Knight Center students honored with scholarships, awards

MSU environmental journalism students have won more than $21,000 in scholarships and awards for their outstanding work this academic year, including stories written for Great Lakes Echo and research projects.

The money comes from generous endowments and donations to the Knight Center for Environmental Journalism and the School of Journalism. The scholarships and awardees are:

Len Barnes AAA Michigan Fund Scholarship;  Kaylie Connors, Claire Moore, Marie Orttenburger, Apoorva Joshi

Don Caldwell Memorial Scholarship;  Carol Abbey Mensah, Yue Jiang

Rachael Carson Award;   Apoorva Joshi

Donald K. and Katherine K. Dahlstrom Scholarship;  Kyle Davidson

Michael A. and Sandra S. Clark Scholarship;  Cassidy Hough

Mickie L. Edwards Endowed Scholarship;  Leigh Anne Tiffany, Kurt Williams

Great Lakes Echo Excellence Award;  Marie Orttenburger

Edward Meeman Award;  Cassidy Hough

Kyle C. Kerbaway Graduate Scholarship;  Weiting Du

Eric Freedman Award;  Indri Maulidar

 

 

Knight Center Senior Associate Director interview about online teaching

Knight Center Senior Associate Director David Poulson was recently interviewed for a story about teaching journalism online. See story here.

The article was produced for the EJ Academy section of the Society of Environmental Journalists’ online newsletter. It interviewed several university instructors about the challenges and opportunities of moving courses online. Michigan State University and most all universities shifted classes online because of the outbreak of the coronavirus.

Poulson has taught online before.  But the pandemic crisis in the middle of the semester required a significant shift for a course that had been designed for a traditional face-to-face environment.

Still, he said the move was relatively seamless and prompted him to adopt successful techniques that he may not have tried without the motivation of a sudden switch in platforms.

One tip: Require students to turn on their own video when using a remote conferencing system like Zoom, he said. They take the class more seriously, pay better attention and are more likely to interact with the instructor and each other.

The Michigan Press Association has recognized exceptional work by Knight Center students

The Michigan Press Association has recognized exceptional work by Knight Center environmental journalism students whose articles appeared in Great Lakes Echo in 2019. Here’s how they fared:

  • Investigative Reporting: Andrew Blok, Gina Navaroli, Meredith Katz & Claire Moore, 3rd place for “Coal Ash contamination common across the Great Lakes” and three related articles
  • Multimedia Reporting: Kelsi Kroll, 3rd place, for “Mowing milkweed means more monarchs”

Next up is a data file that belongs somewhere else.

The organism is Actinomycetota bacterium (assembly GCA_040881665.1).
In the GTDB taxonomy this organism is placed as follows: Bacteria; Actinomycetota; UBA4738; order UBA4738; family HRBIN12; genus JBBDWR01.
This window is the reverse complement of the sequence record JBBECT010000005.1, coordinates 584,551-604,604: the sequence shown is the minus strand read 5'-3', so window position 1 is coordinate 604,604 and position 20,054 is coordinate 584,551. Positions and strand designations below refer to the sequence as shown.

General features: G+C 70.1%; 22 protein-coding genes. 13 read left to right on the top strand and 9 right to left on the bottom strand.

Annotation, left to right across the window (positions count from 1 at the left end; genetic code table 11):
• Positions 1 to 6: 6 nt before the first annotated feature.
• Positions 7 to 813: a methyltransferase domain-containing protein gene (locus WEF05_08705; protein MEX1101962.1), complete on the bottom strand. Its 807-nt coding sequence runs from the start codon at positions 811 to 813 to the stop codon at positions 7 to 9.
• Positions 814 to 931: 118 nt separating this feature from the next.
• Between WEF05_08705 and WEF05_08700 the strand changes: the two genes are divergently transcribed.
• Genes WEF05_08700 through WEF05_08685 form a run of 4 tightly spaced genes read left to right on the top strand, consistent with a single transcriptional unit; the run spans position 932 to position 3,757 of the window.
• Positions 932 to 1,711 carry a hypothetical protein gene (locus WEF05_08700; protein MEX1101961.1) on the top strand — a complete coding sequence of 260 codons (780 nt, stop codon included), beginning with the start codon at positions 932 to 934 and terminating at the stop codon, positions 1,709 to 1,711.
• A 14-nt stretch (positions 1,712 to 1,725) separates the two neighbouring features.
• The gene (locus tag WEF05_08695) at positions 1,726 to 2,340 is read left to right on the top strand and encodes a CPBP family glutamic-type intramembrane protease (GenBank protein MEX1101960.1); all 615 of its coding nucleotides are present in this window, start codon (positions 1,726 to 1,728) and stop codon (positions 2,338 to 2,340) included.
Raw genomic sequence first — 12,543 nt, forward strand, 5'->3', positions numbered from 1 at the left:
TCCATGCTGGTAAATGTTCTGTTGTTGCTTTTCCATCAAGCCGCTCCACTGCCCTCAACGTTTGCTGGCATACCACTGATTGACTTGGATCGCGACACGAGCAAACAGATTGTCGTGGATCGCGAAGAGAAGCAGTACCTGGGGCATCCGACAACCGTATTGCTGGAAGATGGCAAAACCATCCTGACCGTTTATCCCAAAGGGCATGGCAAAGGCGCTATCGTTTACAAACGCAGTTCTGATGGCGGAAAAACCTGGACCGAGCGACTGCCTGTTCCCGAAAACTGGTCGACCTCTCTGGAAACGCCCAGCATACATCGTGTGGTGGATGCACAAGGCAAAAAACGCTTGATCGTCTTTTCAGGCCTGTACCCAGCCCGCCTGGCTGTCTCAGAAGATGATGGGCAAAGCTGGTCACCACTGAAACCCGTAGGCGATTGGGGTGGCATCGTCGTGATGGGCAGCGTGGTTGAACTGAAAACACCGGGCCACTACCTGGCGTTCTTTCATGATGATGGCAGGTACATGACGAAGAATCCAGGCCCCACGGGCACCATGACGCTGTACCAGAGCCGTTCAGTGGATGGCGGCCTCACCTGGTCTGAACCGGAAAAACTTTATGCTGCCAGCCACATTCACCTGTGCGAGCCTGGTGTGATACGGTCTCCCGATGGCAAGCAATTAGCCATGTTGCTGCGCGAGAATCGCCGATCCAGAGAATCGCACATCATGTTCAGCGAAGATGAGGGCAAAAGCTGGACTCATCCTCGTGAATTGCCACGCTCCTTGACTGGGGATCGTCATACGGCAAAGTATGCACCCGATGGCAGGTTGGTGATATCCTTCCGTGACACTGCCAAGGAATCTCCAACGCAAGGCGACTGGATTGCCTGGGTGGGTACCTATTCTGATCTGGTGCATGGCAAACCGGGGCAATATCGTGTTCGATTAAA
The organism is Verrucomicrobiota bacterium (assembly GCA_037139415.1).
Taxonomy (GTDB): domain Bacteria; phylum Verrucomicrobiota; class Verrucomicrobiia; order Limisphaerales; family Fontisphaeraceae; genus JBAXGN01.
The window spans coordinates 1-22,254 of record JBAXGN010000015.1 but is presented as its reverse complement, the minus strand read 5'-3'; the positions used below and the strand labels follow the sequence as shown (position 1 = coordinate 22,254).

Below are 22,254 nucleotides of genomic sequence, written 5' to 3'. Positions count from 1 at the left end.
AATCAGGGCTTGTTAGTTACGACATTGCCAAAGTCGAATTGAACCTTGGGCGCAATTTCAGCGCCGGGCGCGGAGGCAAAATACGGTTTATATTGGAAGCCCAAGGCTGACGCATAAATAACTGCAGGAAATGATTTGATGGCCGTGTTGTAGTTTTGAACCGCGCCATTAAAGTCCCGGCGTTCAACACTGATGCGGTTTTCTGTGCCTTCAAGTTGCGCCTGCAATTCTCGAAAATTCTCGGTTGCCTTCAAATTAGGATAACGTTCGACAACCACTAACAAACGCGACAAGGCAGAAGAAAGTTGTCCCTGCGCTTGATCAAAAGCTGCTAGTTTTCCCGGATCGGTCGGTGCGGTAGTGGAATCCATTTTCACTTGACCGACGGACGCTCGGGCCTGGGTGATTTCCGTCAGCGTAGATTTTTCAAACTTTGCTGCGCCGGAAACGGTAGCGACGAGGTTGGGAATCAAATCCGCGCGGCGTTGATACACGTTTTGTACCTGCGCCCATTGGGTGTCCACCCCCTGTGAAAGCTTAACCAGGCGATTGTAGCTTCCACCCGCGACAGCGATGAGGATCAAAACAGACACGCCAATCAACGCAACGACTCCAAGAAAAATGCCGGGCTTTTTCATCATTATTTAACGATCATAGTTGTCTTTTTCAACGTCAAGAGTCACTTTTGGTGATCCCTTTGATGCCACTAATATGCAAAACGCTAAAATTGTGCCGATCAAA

• Column-Review: Andrew Blok, 3rd place, for “Microscopic changes could mean big things for Great Lakes”
  • News Story: Anntaninna Biondo, honorable mention for “Poll shows Indigenous people more aware of Great Lakes threats”
  • Feature Story: Andrew Blok, honorable mention, for “Cuyahoga cleanup means it’s safer to eat Cuyahoga fish”

Andrew Blok

It is the first time Great Lakes Echo has entered the statewide competition.

The Journalism School’s Capital News Service later redistributed some of those stories to about 30 newspapers and online news outlets across Michigan.

The president of the Michigan Collegiate Press Association, Professor Joanne Williams of Olivet College, said, “It is more important than ever to recognize and encourage good, impactful journalism. That is what our college newspapers are doing, and with support and recognition from contests and professionals in the field, that will continue.”

Freedman named to board of nonprofit news fund

Knight Center director Eric Freedman has joined the board of directors of the newly formed  City Pulse Fund for Community Journalism, established as a 501(c)(3) nonprofit to support community and investigative reporting by the 18-year-old alternative weekly newspaper based in Lansing.

Freedman is the board’s vice president.

Berl Schwartz, the founder and publisher of City Pulse, said the new nonprofit will support the paper in its mission to continue and expand its local coverage, with an emphasis on investigative reporting.

Nonprofit status will allow gifts from individuals and foundations to be tax deductible, he added. “We hope the tax break will encourage our readers to be even more generous and help us win foundation support for special projects.”

Schwartz, the ex-general manager of the State News and a former adjunct faculty member at the MSU School of Journalism, is president of the board.

Bill Castanier is the board secretary. An alum of the MSU College of Communication Arts and Sciences, he’s a former journalist and state agency public information director who now writes frequently for City Pulse.